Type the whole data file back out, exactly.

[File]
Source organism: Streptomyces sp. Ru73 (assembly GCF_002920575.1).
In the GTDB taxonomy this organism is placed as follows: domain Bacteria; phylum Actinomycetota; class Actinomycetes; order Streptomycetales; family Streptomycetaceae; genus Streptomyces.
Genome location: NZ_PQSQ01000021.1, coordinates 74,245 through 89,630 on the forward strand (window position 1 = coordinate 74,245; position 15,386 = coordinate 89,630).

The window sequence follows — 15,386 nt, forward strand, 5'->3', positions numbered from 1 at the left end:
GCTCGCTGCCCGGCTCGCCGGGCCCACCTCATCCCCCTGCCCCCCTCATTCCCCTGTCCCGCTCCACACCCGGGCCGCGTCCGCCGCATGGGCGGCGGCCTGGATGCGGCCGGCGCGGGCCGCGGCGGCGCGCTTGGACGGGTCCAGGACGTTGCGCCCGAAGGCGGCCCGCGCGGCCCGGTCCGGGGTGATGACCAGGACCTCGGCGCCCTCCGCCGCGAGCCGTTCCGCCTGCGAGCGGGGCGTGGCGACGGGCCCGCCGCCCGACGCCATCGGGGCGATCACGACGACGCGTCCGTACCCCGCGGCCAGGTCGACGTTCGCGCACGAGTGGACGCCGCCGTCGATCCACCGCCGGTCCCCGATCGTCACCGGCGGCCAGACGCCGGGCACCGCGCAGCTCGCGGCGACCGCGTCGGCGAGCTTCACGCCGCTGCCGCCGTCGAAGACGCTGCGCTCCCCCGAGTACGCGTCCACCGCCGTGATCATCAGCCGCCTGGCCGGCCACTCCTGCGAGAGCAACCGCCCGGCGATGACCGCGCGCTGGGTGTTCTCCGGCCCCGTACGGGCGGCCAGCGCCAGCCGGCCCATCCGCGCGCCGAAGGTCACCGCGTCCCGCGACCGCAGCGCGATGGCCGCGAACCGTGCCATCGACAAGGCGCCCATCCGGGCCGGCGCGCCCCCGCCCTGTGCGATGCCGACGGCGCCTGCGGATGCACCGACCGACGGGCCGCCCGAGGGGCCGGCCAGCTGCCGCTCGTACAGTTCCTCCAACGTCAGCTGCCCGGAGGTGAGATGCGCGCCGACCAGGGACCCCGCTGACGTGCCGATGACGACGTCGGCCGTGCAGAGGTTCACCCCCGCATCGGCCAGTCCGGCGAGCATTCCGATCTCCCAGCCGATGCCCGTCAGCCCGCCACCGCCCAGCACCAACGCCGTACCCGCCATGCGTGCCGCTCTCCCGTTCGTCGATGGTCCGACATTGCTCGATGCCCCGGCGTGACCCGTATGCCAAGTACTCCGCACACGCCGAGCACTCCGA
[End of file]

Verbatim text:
Source organism: Streptomyces sp. Ru73 (assembly GCF_002920575.1).
In the GTDB taxonomy this organism is placed as follows: domain Bacteria; phylum Actinomycetota; class Actinomycetes; order Streptomycetales; family Streptomycetaceae; genus Streptomyces.
Genome location: NZ_PQSQ01000021.1, coordinates 74,245 through 89,630 on the forward strand (window position 1 = coordinate 74,245; position 15,386 = coordinate 89,630).

The window sequence follows — 15,386 nt, forward strand, 5'->3', positions numbered from 1 at the left end:
GCTCGCTGCCCGGCTCGCCGGGCCCACCTCATCCCCCTGCCCCCCTCATTCCCCTGTCCCGCTCCACACCCGGGCCGCGTCCGCCGCATGGGCGGCGGCCTGGATGCGGCCGGCGCGGGCCGCGGCGGCGCGCTTGGACGGGTCCAGGACGTTGCGCCCGAAGGCGGCCCGCGCGGCCCGGTCCGGGGTGATGACCAGGACCTCGGCGCCCTCCGCCGCGAGCCGTTCCGCCTGCGAGCGGGGCGTGGCGACGGGCCCGCCGCCCGACGCCATCGGGGCGATCACGACGACGCGTCCGTACCCCGCGGCCAGGTCGACGTTCGCGCACGAGTGGACGCCGCCGTCGATCCACCGCCGGTCCCCGATCGTCACCGGCGGCCAGACGCCGGGCACCGCGCAGCTCGCGGCGACCGCGTCGGCGAGCTTCACGCCGCTGCCGCCGTCGAAGACGCTGCGCTCCCCCGAGTACGCGTCCACCGCCGTGATCATCAGCCGCCTGGCCGGCCACTCCTGCGAGAGCAACCGCCCGGCGATGACCGCGCGCTGGGTGTTCTCCGGCCCCGTACGGGCGGCCAGCGCCAGCCGGCCCATCCGCGCGCCGAAGGTCACCGCGTCCCGCGACCGCAGCGCGATGGCCGCGAACCGTGCCATCGACAAGGCGCCCATCCGGGCCGGCGCGCCCCCGCCCTGTGCGATGCCGACGGCGCCTGCGGATGCACCGACCGACGGGCCGCCCGAGGGGCCGGCCAGCTGCCGCTCGTACAGTTCCTCCAACGTCAGCTGCCCGGAGGTGAGATGCGCGCCGACCAGGGACCCCGCTGACGTGCCGATGACGACGTCGGCCGTGCAGAGGTTCACCCCCGCATCGGCCAGTCCGGCGAGCATTCCGATCTCCCAGCCGATGCCCGTCAGCCCGCCACCGCCCAGCACCAACGCCGTACCCGCCATGCGTGCCGCTCTCCCGTTCGTCGATGGTCCGACATTGCTCGATGCCCCGGCGTGACCCGTATGCCAAGTACTCCGCACACGCCGAGCACTCCGA